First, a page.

At the tender age of 16, Justin Bieber is set to publish his autobiography.
Memoirs of a teenage pop star
So, the teenage pop sensation Justin Bieber is all set to publish his memoirs. At the tender age of 16, Bieber has written an autobiography charting his swift rise from YouTube stardom to the top of the pop world. Justin Bieber: First Step 2 Forever: My Story will also feature exclusive, behind-the-scenes pictures guaranteed to get tweens everywhere saving up their pocket money for a copy. On sale from October, the memoirs will reportedly be dedicated to the star's fans.
Bieber said: "My fans have played such a large part in all of this and they help me live my dreams every day. I'm excited to share just a little bit more of my world with them through this book". Meanwhile, HarperCollins, the publishing house responsible for the memoirs, called Bieber "a force in the music industry". To the bewilderment of some, they aren't far wrong. Bieber's video for Baby is the most-watched music video in YouTube history, with more than 270 million views. That's an awful lot of screaming girls.
Of course, Bieber is not the first teenage star to write his memoirs. Miley Cyrus, the teenage-singing daughter of the one-hit wonder Billy Ray Cyrus, shot to fame as Disney's Hannah Montana. After launching a pop career, she co-wrote Miles to Go which was published in 2009. Miley was all of 16 at the time. In 2000, when Bieber was just six, Britney Spears published her autobiography Heart to Heart to celebrate her 21st birthday. Co-written with her mother, Lynne Spears, this part memoir, part self-help book reflected on her rise to stardom and the challenges facing mothers and daughters. A tell-all book detailing her head-shaving exploits since that innocent age might make for more of a page-turner, but who are we to dictate the literary forays of the stars?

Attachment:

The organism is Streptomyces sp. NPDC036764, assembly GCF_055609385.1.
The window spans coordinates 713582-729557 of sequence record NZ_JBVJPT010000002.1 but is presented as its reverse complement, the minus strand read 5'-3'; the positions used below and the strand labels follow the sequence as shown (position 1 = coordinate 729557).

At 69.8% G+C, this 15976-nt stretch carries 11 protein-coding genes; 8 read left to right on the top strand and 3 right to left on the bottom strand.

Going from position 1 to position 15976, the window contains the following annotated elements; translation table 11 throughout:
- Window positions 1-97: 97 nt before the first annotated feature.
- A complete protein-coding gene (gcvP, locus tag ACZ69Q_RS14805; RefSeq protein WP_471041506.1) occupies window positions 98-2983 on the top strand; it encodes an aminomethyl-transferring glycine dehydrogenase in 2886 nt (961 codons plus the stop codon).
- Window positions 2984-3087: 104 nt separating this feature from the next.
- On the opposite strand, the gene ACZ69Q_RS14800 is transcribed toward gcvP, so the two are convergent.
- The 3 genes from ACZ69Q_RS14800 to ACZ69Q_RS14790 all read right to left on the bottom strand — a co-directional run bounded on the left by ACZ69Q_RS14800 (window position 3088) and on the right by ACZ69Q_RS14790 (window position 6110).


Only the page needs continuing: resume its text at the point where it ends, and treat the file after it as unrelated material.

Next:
Unlike Spears, whose future held volumes of tabloid-friendly material, plenty of flash-in-the-pan reality TV starlets have tried to write their way to an extra 15 minutes of fame. Gareth Gates, a runner-up in the British Pop Idol, managed to churn out an autobiography at 18. And of course, who can forget - or remember - the ventriloquist who won season two of America's Got Talent? After decades as an unknown county fair performer, Terry Fator shot to fame and recorded the tale of his struggle in Who's the Dummy Now?
Still, Bieber's life hasn't exactly been full of the sorts of trials we are accustomed to reading about in confessional memoirs. A self-taught musician from Stratford, Ontario, Bieber was raised by his mother in middle-class suburbia, before being plucked out of oblivion by a savvy manager who spotted him on YouTube. In short, his clean-cut image couldn't get any squeakier. It remains to be seen how many pages Bieber's 16 years will take to chronicle. Miley Cyrus's memoirs weighed in at 272 pages - although to be fair, if you break it down, that was only 17 pages for each year of her life. By way of comparison, the guitarist Slash took 480 pages to detail the hedonistic days of Guns n' Roses, and Ozzy Osbourne clocked up 416 pages in his autobiography, which also had its fair share of debauchery. Bieber is more likely to pet a bat than bite its head off.
Considering that his most serious addiction is to high-top trainers, it seems somewhat doubtful that First Step 2 Forever will be packed wih tales of rock 'n' roll rebellion. But surely the story behind lyrics like Eenie Meenie Minie Mo Lover requires at least 300 pages of explanation? Possibly not. Reports suggest that the book will be heavy on photos. It is also, astonishingly, to be made into a 3D movie, in which Beiber will star.
If you have already pre-ordered Justin Bieber: First Step 2 Forever: My Story, and are now wondering where to turn your tween attention next, fear not. Fellow squeaky clean star Taylor Swift has told Britain's OK! magazine that she is already keeping notes on "all the crazy stuff and the insane things I've gotten to do". She announced: "I will write my biography for sure." The future of pop autobiographies looks promising enough to keep 11-year-old girls screaming well into 2012.